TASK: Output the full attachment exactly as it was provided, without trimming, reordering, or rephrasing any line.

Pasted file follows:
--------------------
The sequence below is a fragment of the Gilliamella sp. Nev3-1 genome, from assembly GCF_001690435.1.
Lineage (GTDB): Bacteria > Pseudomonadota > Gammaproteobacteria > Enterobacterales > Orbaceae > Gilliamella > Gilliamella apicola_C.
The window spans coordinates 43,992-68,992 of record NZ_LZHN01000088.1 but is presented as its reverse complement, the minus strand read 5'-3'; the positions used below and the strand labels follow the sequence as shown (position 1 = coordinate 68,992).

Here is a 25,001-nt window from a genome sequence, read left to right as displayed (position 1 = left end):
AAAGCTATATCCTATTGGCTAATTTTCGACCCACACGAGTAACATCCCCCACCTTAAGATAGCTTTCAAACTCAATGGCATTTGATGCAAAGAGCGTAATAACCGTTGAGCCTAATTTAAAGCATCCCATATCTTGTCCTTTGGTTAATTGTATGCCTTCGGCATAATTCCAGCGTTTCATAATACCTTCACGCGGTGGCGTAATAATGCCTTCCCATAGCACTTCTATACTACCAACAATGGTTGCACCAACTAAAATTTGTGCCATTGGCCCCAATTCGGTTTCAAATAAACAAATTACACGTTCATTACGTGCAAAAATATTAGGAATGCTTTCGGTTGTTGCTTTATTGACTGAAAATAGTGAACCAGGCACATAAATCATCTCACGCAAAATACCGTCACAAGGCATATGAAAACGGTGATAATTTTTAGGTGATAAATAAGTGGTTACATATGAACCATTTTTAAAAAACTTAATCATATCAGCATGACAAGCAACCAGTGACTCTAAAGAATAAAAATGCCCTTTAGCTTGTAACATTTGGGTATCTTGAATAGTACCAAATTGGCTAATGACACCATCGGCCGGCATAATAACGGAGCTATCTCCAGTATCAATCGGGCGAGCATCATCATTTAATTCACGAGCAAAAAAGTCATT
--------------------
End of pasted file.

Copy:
The sequence below is a fragment of the Gilliamella sp. Nev3-1 genome, from assembly GCF_001690435.1.
Lineage (GTDB): Bacteria > Pseudomonadota > Gammaproteobacteria > Enterobacterales > Orbaceae > Gilliamella > Gilliamella apicola_C.
The window spans coordinates 43,992-68,992 of record NZ_LZHN01000088.1 but is presented as its reverse complement, the minus strand read 5'-3'; the positions used below and the strand labels follow the sequence as shown (position 1 = coordinate 68,992).

Here is a 25,001-nt window from a genome sequence, read left to right as displayed (position 1 = left end):
AAAGCTATATCCTATTGGCTAATTTTCGACCCACACGAGTAACATCCCCCACCTTAAGATAGCTTTCAAACTCAATGGCATTTGATGCAAAGAGCGTAATAACCGTTGAGCCTAATTTAAAGCATCCCATATCTTGTCCTTTGGTTAATTGTATGCCTTCGGCATAATTCCAGCGTTTCATAATACCTTCACGCGGTGGCGTAATAATGCCTTCCCATAGCACTTCTATACTACCAACAATGGTTGCACCAACTAAAATTTGTGCCATTGGCCCCAATTCGGTTTCAAATAAACAAATTACACGTTCATTACGTGCAAAAATATTAGGAATGCTTTCGGTTGTTGCTTTATTGACTGAAAATAGTGAACCAGGCACATAAATCATCTCACGCAAAATACCGTCACAAGGCATATGAAAACGGTGATAATTTTTAGGTGATAAATAAGTGGTTACATATGAACCATTTTTAAAAAACTTAATCATATCAGCATGACAAGCAACCAGTGACTCTAAAGAATAAAAATGCCCTTTAGCTTGTAACATTTGGGTATCTTGAATAGTACCAAATTGGCTAATGACACCATCGGCCGGCATAATAACGGAGCTATCTCCAGTATCAATCGGGCGAGCATCATCATTTAATTCACGAGCAAAAAAGTCATT